Two thoughts came to mind about this. First, early childhood events profoundly affect how we make contact with the world in adulthood. These events are usually buried deep in our subconscious and often do not surface until we intentionally work on self-awareness. Second, that my fear of dogs was a metaphor for many fears. The root of my fear was not the dog itself, but what might happen with the dog.
In Gestalt therapy, we call that place of uncertainty, between the known and unknown, the fertile void. It is the chasm we cross when we leave behind what is certain and safe, but perhaps not always productive. The fertile void is the creative possibility for something different and potentially powerful.
It is the willingness not to know. The dog might bite me, yes. He might be friendly and lick my hand. Crossing the chasm is done with choicefulness and the understanding that risk is involved. I don’t want anyone to be stricken with rabies because they reached out to an unknown dog who bit them!
And, I am advocating a visit to the chasm. To entertain the possibilities of the unknown. To be okay with not knowing.
Worry about the future often involves other people. Think about it. If you are worrying about something, it might be because you want someone to behave in a certain manner. When I worry about my adult children and their wellbeing, I often realize I have this expectation about what they should be doing. Instead of letting go of that expectation, I hold on tight, and worry.
When I worry about asking my boss for a raise, I am worried about her reaction, her possible rejection. I am not worried about my behavior, because I know I deserve that raise. So increasing our awareness of what and who we worry about can ease worry as we recognize we cannot control other people’s behavior, only our own.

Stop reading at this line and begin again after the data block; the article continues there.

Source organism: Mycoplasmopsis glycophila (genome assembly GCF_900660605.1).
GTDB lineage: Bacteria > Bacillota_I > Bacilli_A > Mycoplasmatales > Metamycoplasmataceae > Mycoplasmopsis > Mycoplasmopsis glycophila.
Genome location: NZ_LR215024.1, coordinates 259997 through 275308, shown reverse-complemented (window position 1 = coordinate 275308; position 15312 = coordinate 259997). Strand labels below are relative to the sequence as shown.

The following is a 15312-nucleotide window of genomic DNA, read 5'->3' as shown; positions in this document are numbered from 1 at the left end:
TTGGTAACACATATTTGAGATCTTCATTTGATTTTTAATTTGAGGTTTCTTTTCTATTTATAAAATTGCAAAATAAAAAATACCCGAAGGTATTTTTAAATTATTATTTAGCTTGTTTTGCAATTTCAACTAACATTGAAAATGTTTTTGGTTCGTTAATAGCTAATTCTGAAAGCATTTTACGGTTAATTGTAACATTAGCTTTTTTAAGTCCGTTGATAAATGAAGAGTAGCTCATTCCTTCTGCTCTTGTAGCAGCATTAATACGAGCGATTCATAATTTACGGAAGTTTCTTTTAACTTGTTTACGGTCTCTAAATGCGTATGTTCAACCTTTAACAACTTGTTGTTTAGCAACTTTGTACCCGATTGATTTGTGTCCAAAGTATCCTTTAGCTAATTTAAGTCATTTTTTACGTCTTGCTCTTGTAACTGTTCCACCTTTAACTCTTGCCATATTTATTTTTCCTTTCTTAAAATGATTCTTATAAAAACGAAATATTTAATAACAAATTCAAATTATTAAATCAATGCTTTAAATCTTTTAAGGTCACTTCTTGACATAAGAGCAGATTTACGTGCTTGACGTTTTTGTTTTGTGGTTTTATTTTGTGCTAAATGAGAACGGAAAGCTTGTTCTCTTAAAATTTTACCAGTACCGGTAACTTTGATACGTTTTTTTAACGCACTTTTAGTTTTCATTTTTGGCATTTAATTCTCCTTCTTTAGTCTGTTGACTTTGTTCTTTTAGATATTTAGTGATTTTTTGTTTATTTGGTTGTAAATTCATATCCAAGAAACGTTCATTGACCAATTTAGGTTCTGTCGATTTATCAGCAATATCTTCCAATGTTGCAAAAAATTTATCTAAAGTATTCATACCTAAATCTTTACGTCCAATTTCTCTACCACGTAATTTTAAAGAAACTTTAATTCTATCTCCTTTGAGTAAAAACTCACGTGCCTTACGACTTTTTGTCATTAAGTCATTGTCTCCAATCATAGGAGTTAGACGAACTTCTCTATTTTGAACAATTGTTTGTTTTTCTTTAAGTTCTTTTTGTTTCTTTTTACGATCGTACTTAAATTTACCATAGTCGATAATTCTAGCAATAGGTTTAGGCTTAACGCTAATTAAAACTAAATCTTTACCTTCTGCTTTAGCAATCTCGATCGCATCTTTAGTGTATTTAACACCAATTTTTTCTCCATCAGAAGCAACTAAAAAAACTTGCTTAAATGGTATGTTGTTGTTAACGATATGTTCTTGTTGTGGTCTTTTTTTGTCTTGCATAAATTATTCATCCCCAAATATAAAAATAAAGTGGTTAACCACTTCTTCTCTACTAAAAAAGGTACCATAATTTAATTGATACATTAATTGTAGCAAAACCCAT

When we form an expectation about behavior we are usually attached to outcome. Do you expect your partner, child, friend, whoever, to do something, say something, or behave in a certain way? Can you step back, and realize how invested you are in this expectation? Do you have an attachment to it? Does worry comes up if you think your expectations won’t be met?
To drop worry, let go expectation and attachment to other people’s behavior. Not easy. Try it, just once, to start. Ultimately, each person enacts their own behavior and is responsible for it and the consequences afterward. If we stop to think about it, we really have no control over our partners, our (adult) child, or our friends’ behaviors. Even though we would like to think we do…
I would love to hear your thoughts on worry, expectations, and attachments. Comment below, Facebook me, or shoot me an email.